'Proud' Raza steps up as allrounder

Sikandar Raza and Graeme Cremer confer on the field AFP

Sikandar Raza was Zimbabwe's unlikely bowling hero on the third day at Queens Sports Club. After his fighting first-innings 80, Raza picked up his maiden Test five-for and said he was both proud and humbled by the achievement.

"It's quite a humbling and proud feeling, especially seeing your team do well as you take five," Raza said. "It's one of the roles you have as an allrounder. We always knew that missing [Kyle] Jarvis and Sean [Williams] would be tough. The way that [Graeme] Cremer bowled it could have been him as well.

"I still like to think that I'm a batter who can bowl, but being an allrounder it becomes a responsibility that you need to step up whenever you are given an opportunity. We are spending a lot more time as a spinning unit working on our bowling compared to six months ago, so to see the rewards like this is certainly humbling."

Raza finished the day with 5 for 82 from 43 overs. He might easily have had a sixth wicket when he trapped Jason Holder in front of the stumps when he had scored just 11, but Umpire Kumar Dharmasena disagreed with the appeal and Zimbabwe had already used up all of their reviews. Indeed, it was Raza who had used their last review attempting to dislodge Kieran Powell.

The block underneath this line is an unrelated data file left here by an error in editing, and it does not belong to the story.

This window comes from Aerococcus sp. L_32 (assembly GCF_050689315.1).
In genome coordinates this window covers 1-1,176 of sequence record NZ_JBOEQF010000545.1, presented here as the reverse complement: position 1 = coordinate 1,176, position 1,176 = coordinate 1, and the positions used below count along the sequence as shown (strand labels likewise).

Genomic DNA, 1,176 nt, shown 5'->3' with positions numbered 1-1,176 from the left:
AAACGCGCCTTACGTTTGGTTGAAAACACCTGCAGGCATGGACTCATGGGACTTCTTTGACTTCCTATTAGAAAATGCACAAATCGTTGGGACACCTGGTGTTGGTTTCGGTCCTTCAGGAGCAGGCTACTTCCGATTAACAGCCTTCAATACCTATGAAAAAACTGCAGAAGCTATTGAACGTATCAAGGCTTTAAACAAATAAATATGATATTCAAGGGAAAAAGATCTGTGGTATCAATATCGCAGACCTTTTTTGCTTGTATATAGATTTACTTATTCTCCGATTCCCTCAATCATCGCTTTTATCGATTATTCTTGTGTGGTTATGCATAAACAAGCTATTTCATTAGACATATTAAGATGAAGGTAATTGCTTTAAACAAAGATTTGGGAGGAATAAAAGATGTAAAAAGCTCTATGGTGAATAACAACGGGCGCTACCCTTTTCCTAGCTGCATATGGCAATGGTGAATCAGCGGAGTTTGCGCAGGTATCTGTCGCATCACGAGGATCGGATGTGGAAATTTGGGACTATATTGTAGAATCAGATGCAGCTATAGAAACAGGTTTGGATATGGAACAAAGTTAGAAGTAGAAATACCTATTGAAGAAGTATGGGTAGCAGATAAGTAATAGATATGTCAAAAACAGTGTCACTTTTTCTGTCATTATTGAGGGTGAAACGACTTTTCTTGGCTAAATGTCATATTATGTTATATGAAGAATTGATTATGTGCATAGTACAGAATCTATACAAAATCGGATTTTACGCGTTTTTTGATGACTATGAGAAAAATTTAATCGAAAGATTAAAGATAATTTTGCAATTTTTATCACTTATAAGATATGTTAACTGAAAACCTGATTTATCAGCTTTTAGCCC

"It is what it is," Raza said. "I said to the captain that I think I deserved it because we went for a review on Powell when we shouldn't have. Kumar said he heard an inside edge. We didn't. But a few go your way and a few don't. The [Roston] Chase decision could have gone either way. You win some you lose some."

Holder went on to strike an unbeaten 71, putting on 144 for the eighth wicket with Shane Dowrich and extending West Indies lead to 48 at the close. "We wanted to be 48 ahead," Raza said. "If the decision against Holder had gone our way then that could have happened. But we tried everything, we bowled well, we fielded well, our energies were up. Sometimes you're going to have to raise your hand and say that we tried everything and it didn't work because the opposition have batted well. Credit to them for batting that well."

A natural optimist, Raza reminded the press corp that Zimbabwe were just a few overs away from the new ball on Wednesday morning. Only half joking, he also said he would be willing to open the bowling in West Indies' second innings.

"The last hour was easier [for West Indies] because there wasn't much turn and what turn there was, was slow," Raza said. "But we're 10 overs away from a third new ball, so that's a positive. I think if Cremer refuses then I'll pick up the ball and take the first over [in the second innings]. But the way the body is feeling right now, I might make sure he uses all the utilities before he comes to me."

With two more full days to go in the second Test, Raza suggested that Zimbabwe would be happy defending 270 to 300 runs on a pitch likely to break up in the next two days.

"Hopefully, we come back fresh tomorrow with all three spinners and two seamers and have a plan how we're going to go about our business," he said. "First we have to look at how we get these three wickets and then how we bat second time around. Depending on the time, I think 270 to 300 would be a good total to defend."